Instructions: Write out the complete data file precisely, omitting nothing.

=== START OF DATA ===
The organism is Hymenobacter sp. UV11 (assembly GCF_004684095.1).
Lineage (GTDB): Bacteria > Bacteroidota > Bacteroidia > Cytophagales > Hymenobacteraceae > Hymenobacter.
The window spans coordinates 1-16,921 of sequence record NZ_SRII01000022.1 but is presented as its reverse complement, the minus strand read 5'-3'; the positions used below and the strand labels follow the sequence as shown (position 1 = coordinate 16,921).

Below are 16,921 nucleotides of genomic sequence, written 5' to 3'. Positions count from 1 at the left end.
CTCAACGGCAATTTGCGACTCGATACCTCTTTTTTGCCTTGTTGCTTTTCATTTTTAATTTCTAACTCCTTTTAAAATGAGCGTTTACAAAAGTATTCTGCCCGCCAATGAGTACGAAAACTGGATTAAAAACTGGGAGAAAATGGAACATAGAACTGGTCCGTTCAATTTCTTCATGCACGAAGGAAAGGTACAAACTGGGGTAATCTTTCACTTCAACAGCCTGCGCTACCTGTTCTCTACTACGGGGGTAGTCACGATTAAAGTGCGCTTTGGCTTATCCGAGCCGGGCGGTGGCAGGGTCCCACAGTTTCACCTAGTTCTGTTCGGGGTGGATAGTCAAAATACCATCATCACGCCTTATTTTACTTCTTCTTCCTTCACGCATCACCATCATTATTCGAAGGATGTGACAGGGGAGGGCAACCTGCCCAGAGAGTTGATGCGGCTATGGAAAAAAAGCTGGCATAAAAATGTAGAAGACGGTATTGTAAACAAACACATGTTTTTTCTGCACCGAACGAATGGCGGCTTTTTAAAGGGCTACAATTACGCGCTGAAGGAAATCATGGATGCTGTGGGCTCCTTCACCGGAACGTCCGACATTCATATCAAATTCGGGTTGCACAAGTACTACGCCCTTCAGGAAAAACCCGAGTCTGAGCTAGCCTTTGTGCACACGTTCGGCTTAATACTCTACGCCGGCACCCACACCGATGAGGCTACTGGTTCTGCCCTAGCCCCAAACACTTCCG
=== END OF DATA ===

The organism is Hymenobacter sp. UV11 (assembly GCF_004684095.1).
Lineage (GTDB): Bacteria > Bacteroidota > Bacteroidia > Cytophagales > Hymenobacteraceae > Hymenobacter.
The window spans coordinates 1-16,921 of sequence record NZ_SRII01000022.1 but is presented as its reverse complement, the minus strand read 5'-3'; the positions used below and the strand labels follow the sequence as shown (position 1 = coordinate 16,921).

Below are 16,921 nucleotides of genomic sequence, written 5' to 3'. Positions count from 1 at the left end.
CTCAACGGCAATTTGCGACTCGATACCTCTTTTTTGCCTTGTTGCTTTTCATTTTTAATTTCTAACTCCTTTTAAAATGAGCGTTTACAAAAGTATTCTGCCCGCCAATGAGTACGAAAACTGGATTAAAAACTGGGAGAAAATGGAACATAGAACTGGTCCGTTCAATTTCTTCATGCACGAAGGAAAGGTACAAACTGGGGTAATCTTTCACTTCAACAGCCTGCGCTACCTGTTCTCTACTACGGGGGTAGTCACGATTAAAGTGCGCTTTGGCTTATCCGAGCCGGGCGGTGGCAGGGTCCCACAGTTTCACCTAGTTCTGTTCGGGGTGGATAGTCAAAATACCATCATCACGCCTTATTTTACTTCTTCTTCCTTCACGCATCACCATCATTATTCGAAGGATGTGACAGGGGAGGGCAACCTGCCCAGAGAGTTGATGCGGCTATGGAAAAAAAGCTGGCATAAAAATGTAGAAGACGGTATTGTAAACAAACACATGTTTTTTCTGCACCGAACGAATGGCGGCTTTTTAAAGGGCTACAATTACGCGCTGAAGGAAATCATGGATGCTGTGGGCTCCTTCACCGGAACGTCCGACATTCATATCAAATTCGGGTTGCACAAGTACTACGCCCTTCAGGAAAAACCCGAGTCTGAGCTAGCCTTTGTGCACACGTTCGGCTTAATACTCTACGCCGGCACCCACACCGATGAGGCTACTGGTTCTGCCCTAGCCCCAAACACTTCCG